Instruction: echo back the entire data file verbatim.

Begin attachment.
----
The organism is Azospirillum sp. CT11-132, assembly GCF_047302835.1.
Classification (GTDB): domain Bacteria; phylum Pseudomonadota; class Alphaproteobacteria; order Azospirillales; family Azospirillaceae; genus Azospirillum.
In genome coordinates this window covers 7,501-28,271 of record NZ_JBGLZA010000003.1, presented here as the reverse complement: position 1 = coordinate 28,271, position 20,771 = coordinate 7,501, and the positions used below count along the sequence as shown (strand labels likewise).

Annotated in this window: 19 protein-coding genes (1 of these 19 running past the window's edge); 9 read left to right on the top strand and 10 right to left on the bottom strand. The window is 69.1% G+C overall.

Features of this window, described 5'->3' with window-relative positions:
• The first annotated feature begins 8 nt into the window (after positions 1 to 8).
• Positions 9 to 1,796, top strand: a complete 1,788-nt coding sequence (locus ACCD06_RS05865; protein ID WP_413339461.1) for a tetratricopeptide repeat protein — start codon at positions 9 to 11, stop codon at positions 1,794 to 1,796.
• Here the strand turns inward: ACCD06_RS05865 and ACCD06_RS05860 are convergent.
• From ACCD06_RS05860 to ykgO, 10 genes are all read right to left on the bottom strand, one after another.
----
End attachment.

The organism is Azospirillum sp. CT11-132, assembly GCF_047302835.1.
Classification (GTDB): domain Bacteria; phylum Pseudomonadota; class Alphaproteobacteria; order Azospirillales; family Azospirillaceae; genus Azospirillum.
In genome coordinates this window covers 7,501-28,271 of record NZ_JBGLZA010000003.1, presented here as the reverse complement: position 1 = coordinate 28,271, position 20,771 = coordinate 7,501, and the positions used below count along the sequence as shown (strand labels likewise).

Annotated in this window: 19 protein-coding genes (1 of these 19 running past the window's edge); 9 read left to right on the top strand and 10 right to left on the bottom strand. The window is 69.1% G+C overall.

Features of this window, described 5'->3' with window-relative positions:
• The first annotated feature begins 8 nt into the window (after positions 1 to 8).
• Positions 9 to 1,796, top strand: a complete 1,788-nt coding sequence (locus ACCD06_RS05865; protein ID WP_413339461.1) for a tetratricopeptide repeat protein — start codon at positions 9 to 11, stop codon at positions 1,794 to 1,796.
• Here the strand turns inward: ACCD06_RS05865 and ACCD06_RS05860 are convergent.
• From ACCD06_RS05860 to ykgO, 10 genes are all read right to left on the bottom strand, one after another.